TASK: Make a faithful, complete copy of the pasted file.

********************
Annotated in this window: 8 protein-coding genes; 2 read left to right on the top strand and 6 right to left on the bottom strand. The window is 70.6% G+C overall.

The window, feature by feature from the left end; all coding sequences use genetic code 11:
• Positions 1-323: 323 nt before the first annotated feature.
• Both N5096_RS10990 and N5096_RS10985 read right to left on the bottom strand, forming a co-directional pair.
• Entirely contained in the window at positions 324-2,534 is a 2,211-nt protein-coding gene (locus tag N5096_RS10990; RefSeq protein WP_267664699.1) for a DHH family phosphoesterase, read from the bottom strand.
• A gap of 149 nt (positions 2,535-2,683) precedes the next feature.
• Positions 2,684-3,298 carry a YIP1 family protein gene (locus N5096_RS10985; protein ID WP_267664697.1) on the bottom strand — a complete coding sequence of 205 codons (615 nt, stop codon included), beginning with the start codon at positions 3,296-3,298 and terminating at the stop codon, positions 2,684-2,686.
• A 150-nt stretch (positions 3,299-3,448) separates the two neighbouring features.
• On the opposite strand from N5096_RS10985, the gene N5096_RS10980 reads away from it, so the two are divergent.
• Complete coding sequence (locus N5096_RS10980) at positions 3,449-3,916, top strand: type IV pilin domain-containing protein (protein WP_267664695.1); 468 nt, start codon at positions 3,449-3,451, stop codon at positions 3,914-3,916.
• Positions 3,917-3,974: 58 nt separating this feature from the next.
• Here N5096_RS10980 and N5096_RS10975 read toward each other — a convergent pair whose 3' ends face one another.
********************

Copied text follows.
Annotated in this window: 8 protein-coding genes; 2 read left to right on the top strand and 6 right to left on the bottom strand. The window is 70.6% G+C overall.

The window, feature by feature from the left end; all coding sequences use genetic code 11:
• Positions 1-323: 323 nt before the first annotated feature.
• Both N5096_RS10990 and N5096_RS10985 read right to left on the bottom strand, forming a co-directional pair.
• Entirely contained in the window at positions 324-2,534 is a 2,211-nt protein-coding gene (locus tag N5096_RS10990; RefSeq protein WP_267664699.1) for a DHH family phosphoesterase, read from the bottom strand.
• A gap of 149 nt (positions 2,535-2,683) precedes the next feature.
• Positions 2,684-3,298 carry a YIP1 family protein gene (locus N5096_RS10985; protein ID WP_267664697.1) on the bottom strand — a complete coding sequence of 205 codons (615 nt, stop codon included), beginning with the start codon at positions 3,296-3,298 and terminating at the stop codon, positions 2,684-2,686.
• A 150-nt stretch (positions 3,299-3,448) separates the two neighbouring features.
• On the opposite strand from N5096_RS10985, the gene N5096_RS10980 reads away from it, so the two are divergent.
• Complete coding sequence (locus N5096_RS10980) at positions 3,449-3,916, top strand: type IV pilin domain-containing protein (protein WP_267664695.1); 468 nt, start codon at positions 3,449-3,451, stop codon at positions 3,914-3,916.
• Positions 3,917-3,974: 58 nt separating this feature from the next.
• Here N5096_RS10980 and N5096_RS10975 read toward each other — a convergent pair whose 3' ends face one another.